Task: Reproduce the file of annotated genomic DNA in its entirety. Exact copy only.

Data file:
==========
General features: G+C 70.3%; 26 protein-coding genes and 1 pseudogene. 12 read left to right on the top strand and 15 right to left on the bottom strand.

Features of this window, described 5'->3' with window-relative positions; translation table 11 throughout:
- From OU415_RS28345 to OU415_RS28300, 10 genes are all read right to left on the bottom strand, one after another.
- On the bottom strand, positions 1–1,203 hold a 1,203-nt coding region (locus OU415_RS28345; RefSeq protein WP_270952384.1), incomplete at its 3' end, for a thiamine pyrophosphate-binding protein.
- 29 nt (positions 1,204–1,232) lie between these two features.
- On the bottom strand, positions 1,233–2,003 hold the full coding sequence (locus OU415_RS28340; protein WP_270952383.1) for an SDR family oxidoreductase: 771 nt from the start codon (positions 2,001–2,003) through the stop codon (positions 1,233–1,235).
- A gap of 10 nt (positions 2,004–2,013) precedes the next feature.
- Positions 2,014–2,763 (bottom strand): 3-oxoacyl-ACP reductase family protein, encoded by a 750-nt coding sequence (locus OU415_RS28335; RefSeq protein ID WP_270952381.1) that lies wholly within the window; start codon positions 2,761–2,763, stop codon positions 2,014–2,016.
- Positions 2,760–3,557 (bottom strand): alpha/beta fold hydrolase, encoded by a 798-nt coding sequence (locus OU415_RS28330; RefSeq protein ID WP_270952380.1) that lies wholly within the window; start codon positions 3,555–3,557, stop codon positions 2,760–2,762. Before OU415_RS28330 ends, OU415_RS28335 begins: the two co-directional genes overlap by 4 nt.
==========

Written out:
General features: G+C 70.3%; 26 protein-coding genes and 1 pseudogene. 12 read left to right on the top strand and 15 right to left on the bottom strand.

Features of this window, described 5'->3' with window-relative positions; translation table 11 throughout:
- From OU415_RS28345 to OU415_RS28300, 10 genes are all read right to left on the bottom strand, one after another.
- On the bottom strand, positions 1–1,203 hold a 1,203-nt coding region (locus OU415_RS28345; RefSeq protein WP_270952384.1), incomplete at its 3' end, for a thiamine pyrophosphate-binding protein.
- 29 nt (positions 1,204–1,232) lie between these two features.
- On the bottom strand, positions 1,233–2,003 hold the full coding sequence (locus OU415_RS28340; protein WP_270952383.1) for an SDR family oxidoreductase: 771 nt from the start codon (positions 2,001–2,003) through the stop codon (positions 1,233–1,235).
- A gap of 10 nt (positions 2,004–2,013) precedes the next feature.
- Positions 2,014–2,763 (bottom strand): 3-oxoacyl-ACP reductase family protein, encoded by a 750-nt coding sequence (locus OU415_RS28335; RefSeq protein ID WP_270952381.1) that lies wholly within the window; start codon positions 2,761–2,763, stop codon positions 2,014–2,016.
- Positions 2,760–3,557 (bottom strand): alpha/beta fold hydrolase, encoded by a 798-nt coding sequence (locus OU415_RS28330; RefSeq protein ID WP_270952380.1) that lies wholly within the window; start codon positions 3,555–3,557, stop codon positions 2,760–2,762. Before OU415_RS28330 ends, OU415_RS28335 begins: the two co-directional genes overlap by 4 nt.